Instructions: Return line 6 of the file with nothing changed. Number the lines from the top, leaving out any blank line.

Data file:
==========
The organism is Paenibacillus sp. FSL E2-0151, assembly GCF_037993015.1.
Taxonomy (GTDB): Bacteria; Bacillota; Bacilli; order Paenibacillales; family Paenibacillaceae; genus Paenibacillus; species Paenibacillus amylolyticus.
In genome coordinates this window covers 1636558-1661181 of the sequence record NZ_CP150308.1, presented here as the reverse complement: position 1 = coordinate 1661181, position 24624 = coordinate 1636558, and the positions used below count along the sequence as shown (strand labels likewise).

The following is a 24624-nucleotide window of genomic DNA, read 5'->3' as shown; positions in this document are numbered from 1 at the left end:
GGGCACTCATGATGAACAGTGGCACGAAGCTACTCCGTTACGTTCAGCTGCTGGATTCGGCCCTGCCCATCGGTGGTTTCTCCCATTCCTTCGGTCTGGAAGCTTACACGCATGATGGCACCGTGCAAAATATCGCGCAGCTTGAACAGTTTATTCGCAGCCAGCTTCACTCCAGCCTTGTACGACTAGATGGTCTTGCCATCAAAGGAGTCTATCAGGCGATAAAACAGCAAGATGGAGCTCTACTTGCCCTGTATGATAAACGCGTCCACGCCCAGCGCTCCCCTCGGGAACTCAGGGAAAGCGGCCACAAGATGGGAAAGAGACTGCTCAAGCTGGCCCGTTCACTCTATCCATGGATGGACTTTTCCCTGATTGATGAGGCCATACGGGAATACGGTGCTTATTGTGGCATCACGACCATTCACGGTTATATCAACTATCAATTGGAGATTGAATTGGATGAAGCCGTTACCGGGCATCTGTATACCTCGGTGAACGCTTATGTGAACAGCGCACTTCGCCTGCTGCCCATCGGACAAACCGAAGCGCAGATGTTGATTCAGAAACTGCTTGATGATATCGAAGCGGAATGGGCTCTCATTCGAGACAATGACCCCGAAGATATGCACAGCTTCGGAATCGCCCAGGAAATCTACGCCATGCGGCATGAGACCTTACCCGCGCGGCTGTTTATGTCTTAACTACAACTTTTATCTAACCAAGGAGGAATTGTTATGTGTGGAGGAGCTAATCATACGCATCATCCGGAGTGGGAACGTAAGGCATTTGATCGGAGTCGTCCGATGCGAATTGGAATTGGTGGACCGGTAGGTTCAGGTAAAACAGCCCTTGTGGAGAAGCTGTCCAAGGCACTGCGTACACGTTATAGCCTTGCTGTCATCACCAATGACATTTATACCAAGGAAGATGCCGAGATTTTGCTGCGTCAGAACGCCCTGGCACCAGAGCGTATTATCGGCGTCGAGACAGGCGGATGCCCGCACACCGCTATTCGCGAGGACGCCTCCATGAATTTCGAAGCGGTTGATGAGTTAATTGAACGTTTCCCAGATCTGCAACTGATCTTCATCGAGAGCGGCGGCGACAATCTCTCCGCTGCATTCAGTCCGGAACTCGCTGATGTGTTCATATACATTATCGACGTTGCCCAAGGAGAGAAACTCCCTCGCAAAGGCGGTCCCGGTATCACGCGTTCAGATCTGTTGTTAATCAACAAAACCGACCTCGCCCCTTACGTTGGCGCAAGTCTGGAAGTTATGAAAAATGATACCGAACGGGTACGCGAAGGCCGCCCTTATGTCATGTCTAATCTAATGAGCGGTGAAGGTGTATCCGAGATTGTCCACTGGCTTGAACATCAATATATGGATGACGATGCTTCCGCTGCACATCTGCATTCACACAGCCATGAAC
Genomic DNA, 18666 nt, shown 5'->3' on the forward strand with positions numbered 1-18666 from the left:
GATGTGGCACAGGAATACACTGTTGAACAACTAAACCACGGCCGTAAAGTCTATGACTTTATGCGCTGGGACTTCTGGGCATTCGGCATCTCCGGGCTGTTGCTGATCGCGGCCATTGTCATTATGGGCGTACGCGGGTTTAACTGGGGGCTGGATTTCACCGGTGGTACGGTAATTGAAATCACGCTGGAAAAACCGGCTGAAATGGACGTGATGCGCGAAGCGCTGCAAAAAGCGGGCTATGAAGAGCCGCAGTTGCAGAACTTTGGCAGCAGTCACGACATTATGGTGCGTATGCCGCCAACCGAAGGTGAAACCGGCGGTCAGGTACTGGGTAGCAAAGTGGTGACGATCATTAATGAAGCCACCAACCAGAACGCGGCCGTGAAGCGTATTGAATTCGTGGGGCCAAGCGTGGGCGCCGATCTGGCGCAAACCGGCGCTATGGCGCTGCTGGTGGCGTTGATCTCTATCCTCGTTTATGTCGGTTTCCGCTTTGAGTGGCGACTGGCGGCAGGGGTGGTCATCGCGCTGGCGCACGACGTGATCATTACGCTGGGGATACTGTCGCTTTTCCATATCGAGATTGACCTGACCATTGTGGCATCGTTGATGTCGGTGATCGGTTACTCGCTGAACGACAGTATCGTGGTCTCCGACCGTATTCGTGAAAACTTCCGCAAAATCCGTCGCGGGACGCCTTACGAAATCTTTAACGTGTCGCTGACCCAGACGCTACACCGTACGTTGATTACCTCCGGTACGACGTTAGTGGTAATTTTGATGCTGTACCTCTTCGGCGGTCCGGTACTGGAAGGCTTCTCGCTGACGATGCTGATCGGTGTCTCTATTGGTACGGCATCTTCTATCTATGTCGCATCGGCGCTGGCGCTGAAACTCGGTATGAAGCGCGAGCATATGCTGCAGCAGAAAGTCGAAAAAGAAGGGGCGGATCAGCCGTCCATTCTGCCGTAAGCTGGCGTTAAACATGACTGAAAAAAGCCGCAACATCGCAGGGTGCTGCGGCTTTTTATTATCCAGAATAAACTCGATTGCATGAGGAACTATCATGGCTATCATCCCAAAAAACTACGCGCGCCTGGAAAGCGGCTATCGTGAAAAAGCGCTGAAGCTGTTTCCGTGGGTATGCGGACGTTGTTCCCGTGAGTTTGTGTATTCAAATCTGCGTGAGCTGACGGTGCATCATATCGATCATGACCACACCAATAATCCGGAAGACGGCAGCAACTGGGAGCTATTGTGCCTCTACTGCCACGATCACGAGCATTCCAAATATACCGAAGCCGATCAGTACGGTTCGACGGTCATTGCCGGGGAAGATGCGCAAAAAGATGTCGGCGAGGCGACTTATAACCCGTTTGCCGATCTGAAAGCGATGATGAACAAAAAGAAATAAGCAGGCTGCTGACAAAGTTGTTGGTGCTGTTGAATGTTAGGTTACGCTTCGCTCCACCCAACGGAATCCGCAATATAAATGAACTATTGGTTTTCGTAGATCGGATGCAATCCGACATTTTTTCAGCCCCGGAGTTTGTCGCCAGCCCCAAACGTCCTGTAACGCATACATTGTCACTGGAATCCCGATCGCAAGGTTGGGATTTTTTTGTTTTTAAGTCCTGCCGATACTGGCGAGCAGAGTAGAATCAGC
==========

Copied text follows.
Genomic DNA, 18666 nt, shown 5'->3' on the forward strand with positions numbered 1-18666 from the left: